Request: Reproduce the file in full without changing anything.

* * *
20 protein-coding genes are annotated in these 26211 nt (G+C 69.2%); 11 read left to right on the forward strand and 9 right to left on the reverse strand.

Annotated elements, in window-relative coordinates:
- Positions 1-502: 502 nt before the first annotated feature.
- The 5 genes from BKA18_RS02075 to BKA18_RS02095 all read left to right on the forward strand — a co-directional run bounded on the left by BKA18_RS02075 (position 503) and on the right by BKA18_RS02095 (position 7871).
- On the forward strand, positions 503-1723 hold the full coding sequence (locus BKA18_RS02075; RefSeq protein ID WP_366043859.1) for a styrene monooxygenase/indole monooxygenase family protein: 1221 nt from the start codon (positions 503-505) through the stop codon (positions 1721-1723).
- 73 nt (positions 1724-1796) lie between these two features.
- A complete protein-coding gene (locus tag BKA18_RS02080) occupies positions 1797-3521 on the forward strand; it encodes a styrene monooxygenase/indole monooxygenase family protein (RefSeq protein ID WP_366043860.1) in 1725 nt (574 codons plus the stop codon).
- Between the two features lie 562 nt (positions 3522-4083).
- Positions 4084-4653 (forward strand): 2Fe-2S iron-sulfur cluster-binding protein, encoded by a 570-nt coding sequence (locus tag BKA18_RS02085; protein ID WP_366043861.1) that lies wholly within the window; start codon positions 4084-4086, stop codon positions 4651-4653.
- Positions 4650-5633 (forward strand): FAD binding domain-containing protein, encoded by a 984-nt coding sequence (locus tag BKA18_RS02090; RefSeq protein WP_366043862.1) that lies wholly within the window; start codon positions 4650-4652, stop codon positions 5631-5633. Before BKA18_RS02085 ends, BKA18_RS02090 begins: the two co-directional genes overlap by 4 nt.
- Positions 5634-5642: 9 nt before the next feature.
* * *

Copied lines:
20 protein-coding genes are annotated in these 26211 nt (G+C 69.2%); 11 read left to right on the forward strand and 9 right to left on the reverse strand.

Annotated elements, in window-relative coordinates:
- Positions 1-502: 502 nt before the first annotated feature.
- The 5 genes from BKA18_RS02075 to BKA18_RS02095 all read left to right on the forward strand — a co-directional run bounded on the left by BKA18_RS02075 (position 503) and on the right by BKA18_RS02095 (position 7871).
- On the forward strand, positions 503-1723 hold the full coding sequence (locus BKA18_RS02075; RefSeq protein ID WP_366043859.1) for a styrene monooxygenase/indole monooxygenase family protein: 1221 nt from the start codon (positions 503-505) through the stop codon (positions 1721-1723).
- 73 nt (positions 1724-1796) lie between these two features.
- A complete protein-coding gene (locus tag BKA18_RS02080) occupies positions 1797-3521 on the forward strand; it encodes a styrene monooxygenase/indole monooxygenase family protein (RefSeq protein ID WP_366043860.1) in 1725 nt (574 codons plus the stop codon).
- Between the two features lie 562 nt (positions 3522-4083).
- Positions 4084-4653 (forward strand): 2Fe-2S iron-sulfur cluster-binding protein, encoded by a 570-nt coding sequence (locus tag BKA18_RS02085; protein ID WP_366043861.1) that lies wholly within the window; start codon positions 4084-4086, stop codon positions 4651-4653.
- Positions 4650-5633 (forward strand): FAD binding domain-containing protein, encoded by a 984-nt coding sequence (locus tag BKA18_RS02090; RefSeq protein WP_366043862.1) that lies wholly within the window; start codon positions 4650-4652, stop codon positions 5631-5633. Before BKA18_RS02085 ends, BKA18_RS02090 begins: the two co-directional genes overlap by 4 nt.
- Positions 5634-5642: 9 nt before the next feature.